This time can be crucial in someone’s recovery, as they begin to feel better it is not uncommon for someone to think they can safely use morphine again around this time. Continuing care and treatment are extremely important, even after the physical symptoms have resolved.

Post-Acute Withdrawal

The post-acute withdrawal symptoms will persist for longer than the physical symptoms, although their duration can vary greatly between individuals. These are strictly psychological symptoms, but they can nevertheless pose a grave threat to someone’s continued sobriety and recovery. Most commonly manifest as depressive or anxious symptoms, these may encourage someone to isolate and can act as a barrier to successful and long term recovery.

Some of the most common post-acute morphine withdrawal symptoms include:

  • Anxiety (especially social anxiety)
  • Depression
  • Low Energy Levels
  • Cravings for Morphine
  • Minor Insomnia
  • Irritability

Post-acute symptoms may begin during the first phase of withdrawal alongside the physical symptoms, but they will persist far longer than the physical symptoms. That being said, the intensity usually reduces a good deal after the first few weeks or so and continues to do so the longer someone stays away from morphine use. Both medications and therapy can be quite effective at reducing these symptoms and providing healthy coping mechanisms for someone to deal with them in constructive ways.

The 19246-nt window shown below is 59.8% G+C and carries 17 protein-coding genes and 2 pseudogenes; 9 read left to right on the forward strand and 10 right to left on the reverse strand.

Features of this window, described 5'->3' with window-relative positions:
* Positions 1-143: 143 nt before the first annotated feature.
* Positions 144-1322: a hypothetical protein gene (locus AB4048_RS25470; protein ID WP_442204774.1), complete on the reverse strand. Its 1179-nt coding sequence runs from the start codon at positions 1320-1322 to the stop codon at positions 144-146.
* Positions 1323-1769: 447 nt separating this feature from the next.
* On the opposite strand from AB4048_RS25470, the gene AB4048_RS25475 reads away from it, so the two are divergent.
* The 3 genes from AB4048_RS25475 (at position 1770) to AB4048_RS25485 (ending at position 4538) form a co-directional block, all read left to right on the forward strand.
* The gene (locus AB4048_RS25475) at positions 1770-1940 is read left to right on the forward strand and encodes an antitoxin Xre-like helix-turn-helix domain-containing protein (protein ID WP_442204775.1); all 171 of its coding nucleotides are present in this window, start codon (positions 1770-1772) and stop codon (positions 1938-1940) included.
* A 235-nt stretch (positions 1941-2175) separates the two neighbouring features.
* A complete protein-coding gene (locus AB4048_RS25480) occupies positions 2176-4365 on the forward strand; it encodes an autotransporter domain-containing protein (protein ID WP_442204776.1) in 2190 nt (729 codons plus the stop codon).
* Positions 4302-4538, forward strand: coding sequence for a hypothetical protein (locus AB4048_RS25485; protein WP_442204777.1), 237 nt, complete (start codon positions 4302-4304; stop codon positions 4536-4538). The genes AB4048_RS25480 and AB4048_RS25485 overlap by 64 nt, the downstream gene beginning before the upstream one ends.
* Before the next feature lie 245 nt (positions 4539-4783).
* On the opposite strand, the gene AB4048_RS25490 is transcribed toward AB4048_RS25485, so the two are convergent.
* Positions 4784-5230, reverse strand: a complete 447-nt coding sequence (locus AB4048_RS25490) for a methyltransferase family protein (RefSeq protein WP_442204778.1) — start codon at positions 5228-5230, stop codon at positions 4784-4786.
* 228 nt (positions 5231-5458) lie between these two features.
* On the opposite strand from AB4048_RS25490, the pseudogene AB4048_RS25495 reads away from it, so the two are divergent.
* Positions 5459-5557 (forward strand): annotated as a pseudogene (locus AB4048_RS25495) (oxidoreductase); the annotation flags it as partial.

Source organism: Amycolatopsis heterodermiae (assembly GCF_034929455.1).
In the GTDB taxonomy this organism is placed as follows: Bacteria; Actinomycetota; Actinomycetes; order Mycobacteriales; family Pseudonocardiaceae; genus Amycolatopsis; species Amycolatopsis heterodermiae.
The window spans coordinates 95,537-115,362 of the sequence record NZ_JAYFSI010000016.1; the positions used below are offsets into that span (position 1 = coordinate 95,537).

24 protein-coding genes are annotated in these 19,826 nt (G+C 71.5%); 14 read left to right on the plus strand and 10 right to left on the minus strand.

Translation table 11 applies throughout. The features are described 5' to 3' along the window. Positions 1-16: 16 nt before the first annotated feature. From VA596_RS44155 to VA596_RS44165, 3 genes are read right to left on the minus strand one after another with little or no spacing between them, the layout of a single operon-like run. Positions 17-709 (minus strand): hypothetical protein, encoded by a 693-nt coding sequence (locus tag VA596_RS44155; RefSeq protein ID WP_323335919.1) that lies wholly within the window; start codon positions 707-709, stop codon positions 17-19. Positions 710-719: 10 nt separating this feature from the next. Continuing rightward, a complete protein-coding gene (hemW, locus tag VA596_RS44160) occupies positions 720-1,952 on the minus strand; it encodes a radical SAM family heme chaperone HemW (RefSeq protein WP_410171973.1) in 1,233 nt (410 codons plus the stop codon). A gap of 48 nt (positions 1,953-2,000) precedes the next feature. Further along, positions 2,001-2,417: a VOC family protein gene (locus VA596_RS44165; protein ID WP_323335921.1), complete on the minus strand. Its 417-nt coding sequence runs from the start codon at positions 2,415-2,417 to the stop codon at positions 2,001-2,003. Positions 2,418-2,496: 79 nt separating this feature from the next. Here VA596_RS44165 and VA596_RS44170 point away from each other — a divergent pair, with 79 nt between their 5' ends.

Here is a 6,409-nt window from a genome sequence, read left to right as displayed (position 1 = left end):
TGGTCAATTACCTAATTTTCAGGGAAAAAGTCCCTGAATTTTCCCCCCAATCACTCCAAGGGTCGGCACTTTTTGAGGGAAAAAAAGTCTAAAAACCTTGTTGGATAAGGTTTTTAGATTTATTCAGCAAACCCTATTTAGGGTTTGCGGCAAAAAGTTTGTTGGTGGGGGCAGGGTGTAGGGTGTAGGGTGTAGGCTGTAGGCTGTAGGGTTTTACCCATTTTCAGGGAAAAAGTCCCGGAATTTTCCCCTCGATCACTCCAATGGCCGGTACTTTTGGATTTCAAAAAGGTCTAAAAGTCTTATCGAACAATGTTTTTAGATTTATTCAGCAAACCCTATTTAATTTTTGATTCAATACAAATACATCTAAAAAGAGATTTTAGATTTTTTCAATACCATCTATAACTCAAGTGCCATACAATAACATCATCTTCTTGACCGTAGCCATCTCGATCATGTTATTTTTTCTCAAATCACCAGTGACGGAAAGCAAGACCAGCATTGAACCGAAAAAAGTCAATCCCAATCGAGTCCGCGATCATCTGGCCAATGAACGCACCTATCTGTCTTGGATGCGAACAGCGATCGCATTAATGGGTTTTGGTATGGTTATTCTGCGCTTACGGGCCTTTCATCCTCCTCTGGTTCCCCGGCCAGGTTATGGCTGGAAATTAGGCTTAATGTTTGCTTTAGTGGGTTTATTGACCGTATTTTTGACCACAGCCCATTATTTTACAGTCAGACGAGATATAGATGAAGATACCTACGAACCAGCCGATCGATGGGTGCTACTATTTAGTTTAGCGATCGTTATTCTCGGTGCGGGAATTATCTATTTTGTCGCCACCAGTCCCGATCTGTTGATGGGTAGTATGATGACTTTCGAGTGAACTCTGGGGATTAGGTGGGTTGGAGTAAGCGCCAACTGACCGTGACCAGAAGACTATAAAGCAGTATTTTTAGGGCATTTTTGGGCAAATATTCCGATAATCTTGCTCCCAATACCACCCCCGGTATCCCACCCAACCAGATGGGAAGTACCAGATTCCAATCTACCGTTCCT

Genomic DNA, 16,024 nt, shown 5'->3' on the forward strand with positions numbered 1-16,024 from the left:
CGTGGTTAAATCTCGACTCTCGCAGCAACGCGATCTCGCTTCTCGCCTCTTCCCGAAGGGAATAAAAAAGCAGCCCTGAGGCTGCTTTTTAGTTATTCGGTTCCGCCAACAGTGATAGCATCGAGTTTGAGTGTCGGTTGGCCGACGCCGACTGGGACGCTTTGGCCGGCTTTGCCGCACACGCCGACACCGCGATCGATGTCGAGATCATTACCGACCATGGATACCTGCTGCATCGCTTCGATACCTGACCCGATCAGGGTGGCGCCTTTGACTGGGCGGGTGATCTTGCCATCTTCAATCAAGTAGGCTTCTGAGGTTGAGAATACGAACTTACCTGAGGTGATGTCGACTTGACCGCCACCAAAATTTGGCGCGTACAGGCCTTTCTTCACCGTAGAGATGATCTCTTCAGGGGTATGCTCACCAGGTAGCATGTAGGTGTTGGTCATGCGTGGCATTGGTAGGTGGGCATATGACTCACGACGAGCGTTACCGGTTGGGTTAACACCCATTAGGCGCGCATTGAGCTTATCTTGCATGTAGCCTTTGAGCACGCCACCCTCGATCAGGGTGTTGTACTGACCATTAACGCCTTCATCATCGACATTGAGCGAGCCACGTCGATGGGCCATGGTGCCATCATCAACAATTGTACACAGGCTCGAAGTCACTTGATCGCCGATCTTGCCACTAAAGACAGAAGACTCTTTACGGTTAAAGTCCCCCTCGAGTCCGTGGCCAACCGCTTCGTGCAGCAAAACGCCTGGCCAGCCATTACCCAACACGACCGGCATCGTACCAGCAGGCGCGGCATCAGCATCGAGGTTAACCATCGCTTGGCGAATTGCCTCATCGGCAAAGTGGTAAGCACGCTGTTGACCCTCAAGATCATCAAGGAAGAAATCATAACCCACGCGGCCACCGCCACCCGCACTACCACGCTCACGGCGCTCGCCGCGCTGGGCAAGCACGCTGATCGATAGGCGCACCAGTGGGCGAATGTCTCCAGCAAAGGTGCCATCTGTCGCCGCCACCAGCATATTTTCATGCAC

What Factors Influence The Intensity Of Morphine Withdrawal?

Morphine withdrawal is a very unpleasant experience, to be sure, but the degree of unpleasantness can vary between people. Some factors that contribute to this variation are behavioral, while others are physiological in nature and thus beyond someone’s control. These factors can influence the duration as well as the intensity of morphine withdrawal symptoms.

Some factors that may affect the symptoms of morphine withdrawal include:

  • The duration of morphine use
  • The amounts of morphine someone used
  • Co-occurring mental health issues
  • A genetic predisposition towards addiction

The largest contributors to morphine withdrawal are certainly the duration of drug use as well as the amounts of morphine used. The duration of use most directly affects the duration of the post-acute, or psychological, symptoms of morphine withdrawal. The longer morphine is used, the more structural changes the brain undergoes in the form of remodeling. This is a slow process that takes time to perform, and thus takes time to undo after morphine use ceases. The amounts of morphine used can directly contribute to the intensity of physical and psychological symptoms, both short term and long term. The more morphine someone uses, the more downregulation occurs and thus the more intense the physical symptoms are once withdrawal begins. Likewise, the more downregulation occurs, the more remodeling can occur, thus the longer it takes to undo which results in more protracted psychological symptoms.